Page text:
• Disease indexes are used to provide cross-reference for locating health records of all patient types for the purposes of epidemiological and biomedical studies; health services research; and statistical research on occurrence rates, ages, sex, complications, and associated conditions; as well as continuous quality improvement/total quality management activities.
  • The maintenance of a disease index may be required by state regulation. In the absence of such a requirement, the maintenance of a disease index is optional for long term care facilities. The decision to maintain a disease index should be based on facility/corporate need for diagnostic information. Disease or diagnosis information can be a valuable tool in understanding the population served by the facility, for evaluating special programs offered, or to assist with planning for the future programs such as an Alzheimer's or rehab unit. If a long term care facility decides to maintain a disease index, either a manual or computerized format can be used to provide access to diagnostic information on the resident population.

 

Content:

The most common purpose for a disease index in a long term care facility is to identify or provide access to resident(s) information who have a certain disease/diagnosis based on an ICD-9-CM the appropriate ICD diagnosis code.

 

At a minimum, a disease index report should include:

  • Resident’s name
  • medical record number
  • Attending physician
  • Admission date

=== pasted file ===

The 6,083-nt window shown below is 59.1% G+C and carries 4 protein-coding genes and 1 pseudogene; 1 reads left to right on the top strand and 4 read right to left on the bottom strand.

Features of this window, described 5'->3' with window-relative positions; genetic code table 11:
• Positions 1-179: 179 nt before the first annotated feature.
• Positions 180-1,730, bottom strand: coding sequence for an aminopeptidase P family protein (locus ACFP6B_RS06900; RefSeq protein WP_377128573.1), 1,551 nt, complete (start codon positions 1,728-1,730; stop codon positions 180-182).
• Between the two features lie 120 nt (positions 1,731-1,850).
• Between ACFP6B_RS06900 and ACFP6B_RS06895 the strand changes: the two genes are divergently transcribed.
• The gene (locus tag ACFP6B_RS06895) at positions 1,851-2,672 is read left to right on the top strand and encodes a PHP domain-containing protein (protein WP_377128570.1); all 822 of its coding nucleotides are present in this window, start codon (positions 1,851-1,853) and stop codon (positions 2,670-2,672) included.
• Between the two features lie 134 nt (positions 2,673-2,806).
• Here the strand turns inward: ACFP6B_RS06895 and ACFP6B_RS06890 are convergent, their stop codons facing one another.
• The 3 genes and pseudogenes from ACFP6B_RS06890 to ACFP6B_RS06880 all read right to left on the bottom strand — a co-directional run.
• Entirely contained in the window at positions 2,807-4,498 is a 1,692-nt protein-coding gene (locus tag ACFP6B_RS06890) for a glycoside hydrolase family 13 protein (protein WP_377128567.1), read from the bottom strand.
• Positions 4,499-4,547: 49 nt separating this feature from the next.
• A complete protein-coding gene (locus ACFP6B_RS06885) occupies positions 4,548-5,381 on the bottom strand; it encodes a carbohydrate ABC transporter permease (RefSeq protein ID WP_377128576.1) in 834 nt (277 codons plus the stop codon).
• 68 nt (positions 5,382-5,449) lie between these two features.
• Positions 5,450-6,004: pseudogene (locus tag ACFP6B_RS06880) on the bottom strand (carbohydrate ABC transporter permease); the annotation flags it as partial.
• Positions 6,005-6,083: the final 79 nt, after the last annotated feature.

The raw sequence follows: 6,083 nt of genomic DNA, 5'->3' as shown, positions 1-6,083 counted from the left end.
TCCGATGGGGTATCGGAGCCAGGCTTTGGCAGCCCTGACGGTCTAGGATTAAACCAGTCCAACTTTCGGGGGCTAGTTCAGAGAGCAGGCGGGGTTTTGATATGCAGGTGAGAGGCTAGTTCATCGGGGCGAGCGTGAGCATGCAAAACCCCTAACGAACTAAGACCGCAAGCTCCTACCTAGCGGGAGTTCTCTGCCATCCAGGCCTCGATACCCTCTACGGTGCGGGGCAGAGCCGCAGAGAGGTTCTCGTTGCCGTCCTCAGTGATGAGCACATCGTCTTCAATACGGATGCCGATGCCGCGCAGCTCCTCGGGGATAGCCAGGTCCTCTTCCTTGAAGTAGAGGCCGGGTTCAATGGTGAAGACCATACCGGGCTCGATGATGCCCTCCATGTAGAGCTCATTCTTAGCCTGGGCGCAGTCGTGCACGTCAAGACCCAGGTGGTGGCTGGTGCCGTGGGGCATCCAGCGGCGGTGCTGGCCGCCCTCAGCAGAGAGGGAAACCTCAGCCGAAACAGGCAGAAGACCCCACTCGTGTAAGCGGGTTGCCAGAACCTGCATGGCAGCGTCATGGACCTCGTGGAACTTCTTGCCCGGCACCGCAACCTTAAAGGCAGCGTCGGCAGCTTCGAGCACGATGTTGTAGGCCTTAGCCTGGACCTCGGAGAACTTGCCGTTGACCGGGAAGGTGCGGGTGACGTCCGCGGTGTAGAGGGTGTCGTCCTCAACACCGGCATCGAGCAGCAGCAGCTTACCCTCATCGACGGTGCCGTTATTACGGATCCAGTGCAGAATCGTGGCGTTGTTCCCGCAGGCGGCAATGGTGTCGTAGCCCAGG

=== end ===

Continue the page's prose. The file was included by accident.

• Discharge date
  • Discharge length of stay
  • ICD-9-CM/ICD-10-CM diagnosis codes present during the resident’s stay. (For reporting or planning purposes, it can be helpful to identify the primary diagnosis for which treatment was received.)

 

Optional Information:

  • Resident’s age or date of birth
  • Resident’s gender sex

 

Format:

There is not a specific format required for a disease index unless dictated by state law. Either a manual or computerized index can be maintained. Forms supplies for the long term care industry have sample forms that can be used for maintaining the disease index.

 

Since disease indexes have primarily been maintaineding manually, the availability of reports through the clinical information system have been overlooked as a means for maintaining the index. If a clinical information system collects diagnostic information and provides reporting capabilities by resident and by diagnosis code the system may have the capability of serving as a disease index. The advantages of using a computerized system is that diagnoses are updated continually through a residents stay minimizing the need to additional staff time in maintaining the index.

 

If using an automated system, the software should have the capability to report diagnoses for discharged residents as well as current residents. To get access to disease index information, the system should have the capability of searching the resident database by diagnosis code (i.e. 428.x) and by a range of diagnosis codes (801 – 899). The system should be able to identify the specific resident(s) who has been assigned the code (s) queried with a specific date range identified.

 

Retention:

Unless otherwise specified by state law, the recommended retention period for a disease index is 10 years.  For those states where the clinical record retention schedule is less than 10 years, it is recommended the index be maintained in hard copy or pdfa format.